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The Planet

December 1997, Volume 4, number 10

Keep the Atchafalaya Wet and Wild


by John Byrne Barry

If the Mississippi River had its way, it would take a short cut to the Gulf of Mexico. Over the past 5,000 years, the river has shifted course through southern Louisiana at least seven times. Now it's set to shift again, take a westward turn at Old River, 150 miles northwest of Baton Rouge, and surge through the Atchafalaya River, its main distributary, to the gulf. Hydrologists say the Atchafalaya ("ah-CHA-fa-LIE-ah") wants to "capture" the Mississippi and become the "master stream."

Since the last time the Mississippi changed course, however, a non-movable civilization has been built on its banks -- the cities of New Orleans and Baton Rouge and, between them, a huge industrial infrastructure that's home to Dow Chemical, Exxon, Du Pont and Texaco, among others.

Letting nature take its course is unthinkable. Fifty years ago, when evidence first indicated this course shift was impending, the U.S. Congress sent in the Army -- the Army Corps of Engineers, that is -- which today, through a series of structures like dams and locks, controls the flow of almost all the water in southern Louisiana.
This was the backdrop for the Sierra Club's Atchafalaya Heritage Festival, which took place on Oct. 25 in Henderson, La., on the western edge of the Atchafalaya Swamp. The all-day event started with a sunrise photography workshop at McGee's Landing and culminated with three Cajun bands playing dance music deep into the night.

By the time darkness fell and the first band played its last number, practically everyone there -- the Cajun couples circling on the concrete dance floor, the musicians and the hundreds of others -- was wearing a button that read, "Louisiana Wildlife Need Wild Places -- Sierra Club."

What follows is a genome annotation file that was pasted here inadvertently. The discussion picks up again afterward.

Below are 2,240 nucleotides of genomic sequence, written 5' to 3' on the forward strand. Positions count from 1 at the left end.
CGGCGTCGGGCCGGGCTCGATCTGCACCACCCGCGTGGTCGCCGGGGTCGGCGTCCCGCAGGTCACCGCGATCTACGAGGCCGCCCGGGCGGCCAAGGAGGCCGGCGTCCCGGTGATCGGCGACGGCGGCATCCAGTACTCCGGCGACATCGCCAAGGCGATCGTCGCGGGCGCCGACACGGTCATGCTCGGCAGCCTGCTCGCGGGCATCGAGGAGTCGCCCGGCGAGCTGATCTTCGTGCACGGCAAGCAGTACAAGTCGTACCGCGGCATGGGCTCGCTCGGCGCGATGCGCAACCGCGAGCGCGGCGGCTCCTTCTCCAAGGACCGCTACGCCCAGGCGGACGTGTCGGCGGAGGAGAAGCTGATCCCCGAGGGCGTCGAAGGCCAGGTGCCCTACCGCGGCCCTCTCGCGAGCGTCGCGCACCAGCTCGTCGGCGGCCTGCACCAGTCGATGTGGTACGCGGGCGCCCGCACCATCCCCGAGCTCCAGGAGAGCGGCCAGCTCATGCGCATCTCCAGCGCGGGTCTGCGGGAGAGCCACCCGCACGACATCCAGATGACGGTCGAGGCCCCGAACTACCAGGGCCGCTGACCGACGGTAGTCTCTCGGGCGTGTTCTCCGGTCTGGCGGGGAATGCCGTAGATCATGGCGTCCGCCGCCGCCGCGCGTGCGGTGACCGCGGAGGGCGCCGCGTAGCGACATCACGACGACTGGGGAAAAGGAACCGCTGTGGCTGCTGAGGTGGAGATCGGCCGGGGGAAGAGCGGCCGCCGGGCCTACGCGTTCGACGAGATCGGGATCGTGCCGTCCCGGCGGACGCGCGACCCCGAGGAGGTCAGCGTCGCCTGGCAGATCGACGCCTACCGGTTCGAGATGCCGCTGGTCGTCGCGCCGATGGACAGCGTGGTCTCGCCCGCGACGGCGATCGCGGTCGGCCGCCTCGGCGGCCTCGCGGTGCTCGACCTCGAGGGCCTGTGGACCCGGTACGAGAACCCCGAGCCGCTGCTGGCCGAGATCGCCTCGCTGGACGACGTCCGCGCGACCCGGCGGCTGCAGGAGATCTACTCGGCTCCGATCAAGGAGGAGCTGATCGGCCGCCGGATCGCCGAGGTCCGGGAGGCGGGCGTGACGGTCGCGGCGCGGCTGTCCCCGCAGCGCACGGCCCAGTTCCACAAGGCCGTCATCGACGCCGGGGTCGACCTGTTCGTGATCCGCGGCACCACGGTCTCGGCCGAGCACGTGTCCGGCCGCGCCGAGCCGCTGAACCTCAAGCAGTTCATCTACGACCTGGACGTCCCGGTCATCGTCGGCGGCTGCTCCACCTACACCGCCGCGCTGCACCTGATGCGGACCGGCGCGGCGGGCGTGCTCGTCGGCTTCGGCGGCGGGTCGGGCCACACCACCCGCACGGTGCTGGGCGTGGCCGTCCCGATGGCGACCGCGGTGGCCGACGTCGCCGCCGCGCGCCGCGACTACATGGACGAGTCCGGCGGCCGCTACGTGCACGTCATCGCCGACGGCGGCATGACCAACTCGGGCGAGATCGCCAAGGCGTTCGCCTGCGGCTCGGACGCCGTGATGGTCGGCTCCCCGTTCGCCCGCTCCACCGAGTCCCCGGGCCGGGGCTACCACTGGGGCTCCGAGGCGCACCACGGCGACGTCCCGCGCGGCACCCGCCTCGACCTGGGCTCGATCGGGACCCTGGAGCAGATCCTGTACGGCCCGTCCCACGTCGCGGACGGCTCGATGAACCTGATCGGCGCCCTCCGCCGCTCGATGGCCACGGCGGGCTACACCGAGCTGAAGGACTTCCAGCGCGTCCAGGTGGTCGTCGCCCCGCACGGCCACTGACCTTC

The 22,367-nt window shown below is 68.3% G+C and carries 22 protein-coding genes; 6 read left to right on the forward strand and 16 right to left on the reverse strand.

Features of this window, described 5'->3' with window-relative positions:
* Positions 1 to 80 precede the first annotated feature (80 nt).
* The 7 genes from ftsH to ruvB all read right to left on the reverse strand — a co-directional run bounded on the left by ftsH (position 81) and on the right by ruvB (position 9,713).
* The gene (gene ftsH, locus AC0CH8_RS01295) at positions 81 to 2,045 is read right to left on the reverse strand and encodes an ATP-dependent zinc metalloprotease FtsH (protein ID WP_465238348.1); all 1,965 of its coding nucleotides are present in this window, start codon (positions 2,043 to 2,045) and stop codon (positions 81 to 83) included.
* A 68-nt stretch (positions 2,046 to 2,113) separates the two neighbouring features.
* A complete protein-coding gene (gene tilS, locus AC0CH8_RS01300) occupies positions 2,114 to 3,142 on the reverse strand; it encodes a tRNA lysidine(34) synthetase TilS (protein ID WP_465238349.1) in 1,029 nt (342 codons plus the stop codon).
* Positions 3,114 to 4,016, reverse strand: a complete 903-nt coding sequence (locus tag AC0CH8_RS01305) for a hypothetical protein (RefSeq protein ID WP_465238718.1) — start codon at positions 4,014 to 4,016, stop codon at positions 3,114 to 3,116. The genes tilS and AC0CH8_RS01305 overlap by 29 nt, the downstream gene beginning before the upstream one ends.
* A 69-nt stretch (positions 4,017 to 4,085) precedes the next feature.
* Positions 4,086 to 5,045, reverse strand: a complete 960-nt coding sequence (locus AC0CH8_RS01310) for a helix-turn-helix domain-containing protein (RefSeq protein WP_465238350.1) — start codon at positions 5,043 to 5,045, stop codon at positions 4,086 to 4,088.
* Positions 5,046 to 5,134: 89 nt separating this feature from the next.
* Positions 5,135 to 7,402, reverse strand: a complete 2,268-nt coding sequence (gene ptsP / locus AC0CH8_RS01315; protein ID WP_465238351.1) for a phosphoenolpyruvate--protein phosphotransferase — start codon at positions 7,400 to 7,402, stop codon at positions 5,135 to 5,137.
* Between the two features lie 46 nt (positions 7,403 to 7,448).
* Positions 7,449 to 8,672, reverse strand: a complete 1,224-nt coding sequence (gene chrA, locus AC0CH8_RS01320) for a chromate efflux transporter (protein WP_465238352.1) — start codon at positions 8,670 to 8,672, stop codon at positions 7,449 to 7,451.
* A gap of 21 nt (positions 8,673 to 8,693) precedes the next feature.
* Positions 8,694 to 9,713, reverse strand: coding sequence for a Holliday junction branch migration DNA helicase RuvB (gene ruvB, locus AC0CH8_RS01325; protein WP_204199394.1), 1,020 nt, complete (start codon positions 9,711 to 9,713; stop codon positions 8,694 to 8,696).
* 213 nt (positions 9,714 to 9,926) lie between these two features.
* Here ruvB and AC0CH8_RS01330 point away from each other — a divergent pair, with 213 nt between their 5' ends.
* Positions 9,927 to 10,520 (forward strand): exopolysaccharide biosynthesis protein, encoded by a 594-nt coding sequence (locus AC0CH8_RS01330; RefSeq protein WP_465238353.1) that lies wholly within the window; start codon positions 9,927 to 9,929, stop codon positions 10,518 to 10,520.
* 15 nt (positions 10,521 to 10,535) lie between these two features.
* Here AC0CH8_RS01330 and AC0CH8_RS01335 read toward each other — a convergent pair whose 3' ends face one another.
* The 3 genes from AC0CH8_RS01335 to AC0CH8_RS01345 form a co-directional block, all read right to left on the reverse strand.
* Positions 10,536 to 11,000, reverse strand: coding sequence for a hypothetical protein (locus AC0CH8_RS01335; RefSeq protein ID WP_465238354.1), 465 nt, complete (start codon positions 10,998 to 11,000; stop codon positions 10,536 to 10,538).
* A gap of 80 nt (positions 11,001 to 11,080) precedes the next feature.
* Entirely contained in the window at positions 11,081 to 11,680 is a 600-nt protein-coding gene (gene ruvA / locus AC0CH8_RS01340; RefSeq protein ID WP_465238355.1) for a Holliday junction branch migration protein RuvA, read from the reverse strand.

That's because landscape architecture professor and longtime Delta Chapter volunteer Charlie Fryling had been working the crowd, describing the Club and its concerns about the Atchafalaya's ecology. "I told them we want to keep the basin wet and wild -- to protect the wildlife, to maintain the culture and to allow people to keep supporting themselves fishing and hunting."

The impetus for the festival started last summer when Club field staffer Sarah Craven and Environmental Public Education Coordinator Maura Wood were seeking ways to reach the communities surrounding the swamp. They first met with the owner of a swamp-boat dock and pretty soon pulled together cooks, quilters, canoe builders, Cajun bands, representatives from the Army Corps, photographers, restaurants as well as the mayor and sheriff.
More than 200 people explored the basin in the morning -- bicycling, canoeing, hiking, taking photographs -- and close to 1,000 attended the festival, despite intermittent thunderstorms. At a nearby restaurant, Fryling presented a slide show promoting ecotourism in the basin. Inside one of the five tents, geologist and Club activist Barry Kohl educated participants about mercury contamination in Louisiana's waterways. In the cooking tent, Cajun cooks prepared crawfish etoufe and rabbit sauce piquant.

The Atchafalaya Basin, 20 miles wide and 150 miles long and confined by levees on both sides, is slowly filling up with silt. The Army Corps' plan, which the Sierra Club helped develop 20 years ago, would pump more water into the basin, but the Corps has been dragging its feet on its implementation. "To keep the Atchafalaya wild, we need to keep it wet," said Fryling.

With the help of its new allies in Henderson, the Club is working to create the Atchafalaya Trace -- a scenic byway around the swamp, which will include hiking trails and bicycle paths. The Club wants to promote this kind of project because it brings jobs and money into the basin while preserving its unique character.
Dozens of Club volunteers contributed to making the Atchafalaya festival a success, including Harold Schoeffler of the Acadian Group, who led the morning canoe tour; Chapter Chair Barbara Vincent and Political Chair Jay Vincent; Margaret Smith, Lorri Moore, Jeri Becnel and David Lindenfeld of the Baton Rouge Group; and Jeanne de la Houssaye of the New Orleans Group.

For more information: Contact Sarah Craven at (504) 383-7900.


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